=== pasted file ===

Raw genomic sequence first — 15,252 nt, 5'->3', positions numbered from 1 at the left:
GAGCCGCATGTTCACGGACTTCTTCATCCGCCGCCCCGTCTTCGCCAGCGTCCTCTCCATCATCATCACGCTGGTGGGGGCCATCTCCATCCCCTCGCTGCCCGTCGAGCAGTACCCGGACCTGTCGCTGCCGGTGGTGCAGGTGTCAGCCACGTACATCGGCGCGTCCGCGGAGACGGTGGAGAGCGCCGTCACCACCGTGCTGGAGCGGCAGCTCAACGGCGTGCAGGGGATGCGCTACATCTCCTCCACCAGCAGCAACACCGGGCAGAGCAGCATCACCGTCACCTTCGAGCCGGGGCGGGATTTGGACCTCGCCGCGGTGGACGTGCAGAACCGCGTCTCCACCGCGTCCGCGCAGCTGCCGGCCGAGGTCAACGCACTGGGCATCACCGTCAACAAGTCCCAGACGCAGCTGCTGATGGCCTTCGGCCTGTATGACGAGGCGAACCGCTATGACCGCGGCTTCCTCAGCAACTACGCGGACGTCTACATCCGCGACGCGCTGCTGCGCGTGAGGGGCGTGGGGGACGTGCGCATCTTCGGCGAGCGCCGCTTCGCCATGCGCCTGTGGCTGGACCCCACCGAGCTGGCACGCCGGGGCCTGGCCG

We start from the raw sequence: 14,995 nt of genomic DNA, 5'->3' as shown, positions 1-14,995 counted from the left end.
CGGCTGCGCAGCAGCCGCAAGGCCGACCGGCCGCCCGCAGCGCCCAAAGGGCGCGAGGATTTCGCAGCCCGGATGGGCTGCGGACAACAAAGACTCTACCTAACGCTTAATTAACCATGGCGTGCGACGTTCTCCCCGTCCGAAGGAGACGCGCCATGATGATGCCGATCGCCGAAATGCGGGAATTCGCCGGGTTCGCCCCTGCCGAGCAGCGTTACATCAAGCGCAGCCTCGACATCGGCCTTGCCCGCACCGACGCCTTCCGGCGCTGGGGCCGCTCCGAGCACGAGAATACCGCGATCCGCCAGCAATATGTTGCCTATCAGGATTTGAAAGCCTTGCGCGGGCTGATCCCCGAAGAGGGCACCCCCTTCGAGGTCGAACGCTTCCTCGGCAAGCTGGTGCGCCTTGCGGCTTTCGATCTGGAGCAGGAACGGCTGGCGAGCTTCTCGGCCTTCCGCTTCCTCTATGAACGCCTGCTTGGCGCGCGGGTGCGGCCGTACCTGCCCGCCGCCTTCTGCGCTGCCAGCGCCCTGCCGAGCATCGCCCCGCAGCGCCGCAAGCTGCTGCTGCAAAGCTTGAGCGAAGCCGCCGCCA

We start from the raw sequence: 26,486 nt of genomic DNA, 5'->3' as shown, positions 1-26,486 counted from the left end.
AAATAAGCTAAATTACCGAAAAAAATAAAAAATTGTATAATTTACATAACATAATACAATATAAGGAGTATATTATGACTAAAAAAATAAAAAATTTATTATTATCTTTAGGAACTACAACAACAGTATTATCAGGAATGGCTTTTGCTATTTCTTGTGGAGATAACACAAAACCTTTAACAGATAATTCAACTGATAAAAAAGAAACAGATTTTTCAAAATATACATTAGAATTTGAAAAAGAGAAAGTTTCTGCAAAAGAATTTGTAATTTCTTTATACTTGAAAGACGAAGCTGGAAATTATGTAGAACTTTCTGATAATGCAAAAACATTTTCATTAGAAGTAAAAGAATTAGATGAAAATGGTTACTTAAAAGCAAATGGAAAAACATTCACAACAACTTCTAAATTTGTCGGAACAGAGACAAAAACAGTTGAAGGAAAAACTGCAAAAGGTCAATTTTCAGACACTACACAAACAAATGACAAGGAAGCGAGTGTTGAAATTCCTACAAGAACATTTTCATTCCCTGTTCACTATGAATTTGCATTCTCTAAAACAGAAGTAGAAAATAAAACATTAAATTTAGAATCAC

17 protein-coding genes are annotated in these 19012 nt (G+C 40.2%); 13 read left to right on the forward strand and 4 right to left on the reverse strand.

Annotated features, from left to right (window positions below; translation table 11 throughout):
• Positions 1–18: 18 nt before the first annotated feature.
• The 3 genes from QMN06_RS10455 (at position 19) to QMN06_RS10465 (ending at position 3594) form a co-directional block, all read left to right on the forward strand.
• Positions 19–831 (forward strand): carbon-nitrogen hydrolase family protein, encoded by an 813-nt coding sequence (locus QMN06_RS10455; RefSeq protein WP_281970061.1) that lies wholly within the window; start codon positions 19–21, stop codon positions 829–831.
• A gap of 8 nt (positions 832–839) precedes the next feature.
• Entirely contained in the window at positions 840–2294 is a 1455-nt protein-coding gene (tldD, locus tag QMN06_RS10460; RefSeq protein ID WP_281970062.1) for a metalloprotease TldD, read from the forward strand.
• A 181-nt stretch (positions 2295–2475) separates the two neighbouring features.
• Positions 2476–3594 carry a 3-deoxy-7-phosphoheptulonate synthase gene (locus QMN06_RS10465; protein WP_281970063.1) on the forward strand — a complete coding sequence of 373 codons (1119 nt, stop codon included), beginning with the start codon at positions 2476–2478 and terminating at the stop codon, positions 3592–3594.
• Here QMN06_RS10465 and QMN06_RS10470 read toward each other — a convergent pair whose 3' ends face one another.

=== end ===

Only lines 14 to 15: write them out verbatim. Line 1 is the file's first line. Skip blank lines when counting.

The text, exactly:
• A 181-nt stretch (positions 2295–2475) separates the two neighbouring features.
• Positions 2476–3594 carry a 3-deoxy-7-phosphoheptulonate synthase gene (locus QMN06_RS10465; protein WP_281970063.1) on the forward strand — a complete coding sequence of 373 codons (1119 nt, stop codon included), beginning with the start codon at positions 2476–2478 and terminating at the stop codon, positions 3592–3594.